What Federal Drug Offenders Are Saying About Congress Reforming Mandatory Minimums

Politicians are mulling changes to the law, but many prisoners are worried they'll slip through the cracks.

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Oct 12 2015, 4:00pm

FCI Terre Haute in Indiana. Photo via Bureau of Prisons official website

Some federal inmates hoping for an early release from the bowels of the prison-industrial complex suffered a blow on Thursday when a sentencing reform bill introduced to the House of Representatives promised relatively little in the way of help for many non-violent federal drug offenders.

The Sentencing Reform Act largely mirrors a piece of legislation unveiled in the US Senate a week earlier. Among other things, it would retroactively reduce the mandatory-minimum sentence of life without parole for a third drug or violent offense to 25 years and the mandatory 20-year sentence for a second drug or violent offense to 15 years. The bill narrowly defines which prior drug offenses can trigger mandatory-minimum sentences, and would make retroactive the 2010 Fair Sentencing Act, freeing an estimated 6,500 crack offenders. It would also reduce the mandatory minimums for some gun offenses and allow several other categories of offenders to have a judge determine whether they should be free.

The bill enjoys strong bipartisan support, and with President Obama at the helm, the sense inside the federal prison system is that something is a virtual lock to pass once the House and Senate bills are reconciled. But there's frustration at the scope of the proposed reforms, which—as you might expect—many inmates feel don't go nearly far enough.

"This is bullshit," 31-year-old inmate Joshua Yancy told VICE after reading key portions of the Sentencing Reform Act. "They want to help a few thousands lifers, a bunch of crack dealers, some guys with 20 years and some gun offenders, but they don't want to do anything for anyone else?"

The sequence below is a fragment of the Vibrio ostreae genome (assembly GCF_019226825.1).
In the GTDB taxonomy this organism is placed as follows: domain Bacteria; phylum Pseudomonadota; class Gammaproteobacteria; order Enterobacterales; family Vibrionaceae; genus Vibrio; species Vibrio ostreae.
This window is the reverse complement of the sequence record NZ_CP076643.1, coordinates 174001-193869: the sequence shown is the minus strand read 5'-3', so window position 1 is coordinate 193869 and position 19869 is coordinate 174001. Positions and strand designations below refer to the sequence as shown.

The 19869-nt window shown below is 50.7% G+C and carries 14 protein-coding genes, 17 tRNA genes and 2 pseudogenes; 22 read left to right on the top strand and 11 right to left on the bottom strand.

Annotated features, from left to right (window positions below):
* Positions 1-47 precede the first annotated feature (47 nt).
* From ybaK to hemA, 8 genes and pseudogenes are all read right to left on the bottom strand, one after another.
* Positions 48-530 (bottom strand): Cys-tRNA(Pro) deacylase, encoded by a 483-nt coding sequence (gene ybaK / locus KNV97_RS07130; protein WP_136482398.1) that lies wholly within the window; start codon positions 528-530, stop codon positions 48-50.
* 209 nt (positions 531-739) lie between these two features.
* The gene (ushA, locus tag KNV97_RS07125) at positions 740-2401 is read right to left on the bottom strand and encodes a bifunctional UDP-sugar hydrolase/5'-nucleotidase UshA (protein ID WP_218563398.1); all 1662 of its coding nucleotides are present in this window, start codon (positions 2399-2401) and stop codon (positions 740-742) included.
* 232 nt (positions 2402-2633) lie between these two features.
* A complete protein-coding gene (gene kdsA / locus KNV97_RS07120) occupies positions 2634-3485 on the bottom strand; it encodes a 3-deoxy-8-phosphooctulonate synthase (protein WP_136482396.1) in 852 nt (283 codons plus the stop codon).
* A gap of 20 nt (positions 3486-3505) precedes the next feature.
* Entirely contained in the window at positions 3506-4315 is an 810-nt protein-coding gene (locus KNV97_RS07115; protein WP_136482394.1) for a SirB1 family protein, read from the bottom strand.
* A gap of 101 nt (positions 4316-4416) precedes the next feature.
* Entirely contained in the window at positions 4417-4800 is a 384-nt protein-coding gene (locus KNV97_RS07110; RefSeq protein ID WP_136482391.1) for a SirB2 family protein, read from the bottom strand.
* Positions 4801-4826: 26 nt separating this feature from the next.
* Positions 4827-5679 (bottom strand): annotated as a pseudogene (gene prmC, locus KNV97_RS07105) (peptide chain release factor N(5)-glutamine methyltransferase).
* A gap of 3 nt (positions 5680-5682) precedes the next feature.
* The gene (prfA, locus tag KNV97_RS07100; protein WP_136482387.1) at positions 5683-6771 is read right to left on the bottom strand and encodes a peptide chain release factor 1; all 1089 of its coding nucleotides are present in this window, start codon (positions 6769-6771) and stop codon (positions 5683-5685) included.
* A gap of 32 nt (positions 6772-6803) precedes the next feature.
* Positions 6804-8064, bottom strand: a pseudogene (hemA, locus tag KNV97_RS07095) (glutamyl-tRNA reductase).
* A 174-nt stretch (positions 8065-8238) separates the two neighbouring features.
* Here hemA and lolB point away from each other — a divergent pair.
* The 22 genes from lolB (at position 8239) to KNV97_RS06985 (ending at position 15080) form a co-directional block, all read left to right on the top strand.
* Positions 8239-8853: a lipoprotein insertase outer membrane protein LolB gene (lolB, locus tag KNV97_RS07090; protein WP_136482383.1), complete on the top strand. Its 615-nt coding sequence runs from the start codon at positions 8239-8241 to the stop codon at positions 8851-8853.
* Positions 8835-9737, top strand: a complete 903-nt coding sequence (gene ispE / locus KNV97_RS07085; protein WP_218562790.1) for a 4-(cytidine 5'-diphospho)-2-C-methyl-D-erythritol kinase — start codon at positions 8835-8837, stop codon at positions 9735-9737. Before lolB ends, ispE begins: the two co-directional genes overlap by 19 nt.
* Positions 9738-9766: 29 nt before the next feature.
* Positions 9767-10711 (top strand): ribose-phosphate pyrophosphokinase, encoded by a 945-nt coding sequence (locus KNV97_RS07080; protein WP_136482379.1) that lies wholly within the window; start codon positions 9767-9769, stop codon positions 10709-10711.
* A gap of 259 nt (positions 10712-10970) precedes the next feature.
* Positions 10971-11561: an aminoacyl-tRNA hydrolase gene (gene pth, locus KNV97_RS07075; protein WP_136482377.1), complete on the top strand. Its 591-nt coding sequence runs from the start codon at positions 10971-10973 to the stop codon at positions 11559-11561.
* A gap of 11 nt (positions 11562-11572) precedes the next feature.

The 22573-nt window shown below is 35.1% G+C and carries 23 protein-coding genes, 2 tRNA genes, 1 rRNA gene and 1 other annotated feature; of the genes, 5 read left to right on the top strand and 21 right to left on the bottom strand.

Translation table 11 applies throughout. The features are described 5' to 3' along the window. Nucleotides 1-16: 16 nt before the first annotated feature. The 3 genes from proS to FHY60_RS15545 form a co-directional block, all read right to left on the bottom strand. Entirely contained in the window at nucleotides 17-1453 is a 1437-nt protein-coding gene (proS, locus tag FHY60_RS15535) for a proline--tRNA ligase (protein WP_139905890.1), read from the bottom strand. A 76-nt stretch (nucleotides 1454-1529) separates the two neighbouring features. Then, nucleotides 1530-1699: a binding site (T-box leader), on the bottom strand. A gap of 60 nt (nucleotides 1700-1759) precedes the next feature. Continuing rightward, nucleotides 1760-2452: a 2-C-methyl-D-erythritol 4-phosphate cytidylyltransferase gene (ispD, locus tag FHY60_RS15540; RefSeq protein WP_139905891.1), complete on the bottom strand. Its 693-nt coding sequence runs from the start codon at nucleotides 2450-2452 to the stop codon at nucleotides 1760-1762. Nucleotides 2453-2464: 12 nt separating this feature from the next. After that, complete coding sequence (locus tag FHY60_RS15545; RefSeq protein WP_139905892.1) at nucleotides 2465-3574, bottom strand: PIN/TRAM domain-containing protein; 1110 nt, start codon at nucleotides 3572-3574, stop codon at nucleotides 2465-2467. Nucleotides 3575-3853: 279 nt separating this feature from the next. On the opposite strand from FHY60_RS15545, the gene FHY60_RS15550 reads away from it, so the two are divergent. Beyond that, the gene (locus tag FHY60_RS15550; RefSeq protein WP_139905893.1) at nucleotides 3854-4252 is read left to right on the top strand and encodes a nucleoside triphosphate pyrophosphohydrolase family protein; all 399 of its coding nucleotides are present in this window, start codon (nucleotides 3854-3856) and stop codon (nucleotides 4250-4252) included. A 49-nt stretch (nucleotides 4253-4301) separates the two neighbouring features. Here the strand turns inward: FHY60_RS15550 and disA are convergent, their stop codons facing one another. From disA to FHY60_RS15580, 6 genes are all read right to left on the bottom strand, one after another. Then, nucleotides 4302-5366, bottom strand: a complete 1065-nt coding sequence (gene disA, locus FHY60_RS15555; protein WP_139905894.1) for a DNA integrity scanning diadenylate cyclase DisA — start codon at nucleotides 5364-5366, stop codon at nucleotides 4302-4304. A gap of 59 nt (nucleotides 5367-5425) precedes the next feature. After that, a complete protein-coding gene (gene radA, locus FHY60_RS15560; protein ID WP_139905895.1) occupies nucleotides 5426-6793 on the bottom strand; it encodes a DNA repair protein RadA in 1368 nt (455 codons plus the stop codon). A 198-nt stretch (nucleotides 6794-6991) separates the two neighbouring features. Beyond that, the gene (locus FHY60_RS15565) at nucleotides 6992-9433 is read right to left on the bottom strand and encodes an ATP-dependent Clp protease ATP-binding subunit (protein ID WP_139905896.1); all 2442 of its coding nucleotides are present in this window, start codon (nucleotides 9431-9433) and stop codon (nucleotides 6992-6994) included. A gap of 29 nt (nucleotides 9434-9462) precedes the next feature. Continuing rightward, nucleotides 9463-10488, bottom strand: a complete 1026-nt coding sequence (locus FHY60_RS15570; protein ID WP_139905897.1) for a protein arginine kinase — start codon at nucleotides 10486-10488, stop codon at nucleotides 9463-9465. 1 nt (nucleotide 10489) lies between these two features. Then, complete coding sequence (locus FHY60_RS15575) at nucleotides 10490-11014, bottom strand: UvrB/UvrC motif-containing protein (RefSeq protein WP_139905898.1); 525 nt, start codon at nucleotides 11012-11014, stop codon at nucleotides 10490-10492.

Serving ten years for a conspiracy involving OxyCodone, Yancy spoke to VICE on Thursday night inside the Federal Correctional Institution (FCI) in Terre Haute, Indiana.

"What about guys like me? I was facing 63 to 78 months for the conspiracy charge that I was involved in, but because I had a prior conviction that was just a simple fistfight in the county jail, they turned me into some career offender and enhanced my sentence to 122 months," he said. "It still blows my mind that they could do this to me. All I'm asking for is to be able to earn a little extra good time. I mean, I work in UNICOR [the prison factory] for 69 cents an hour. Can't guys like me earn something like an extra ten days a month off our time for working for the government?"

Likewise, James Holt—a coworker of Yancy's serving 206 months for a first-time drug offense—fears that if enacted, the proposed reforms would reduce the sentence of a career offender serving 20 years to 15, but leave his own sentence untouched.

"Think about the logic of that," Holt insisted. "How can you have a bill that takes the sentence of someone who has a worse criminal history than mine, who sold more drugs than me, and help him by giving him less time than me, but leave my sentence the same? It makes no sense."

After his arrest for a nonviolent methamphetamine conspiracy, John Valentin Laprei learned that he was facing a statutory mandatory-minimum penalty of 20 years to life based on a prior drug conviction, and quickly agreed to a plea deal. As a result, he was sentenced to 252 months. Last year, however, following a decision by the US Sentencing Commission to reduce the sentences for certain drug offenses and apply those changes retroactively, Laprei filed a motion for a sentence reduction. He expected to receive 20 years, the mandatory-minimum sentence for someone with prior drug convictions. Instead, he was re-sentenced to 18 years and 10 months.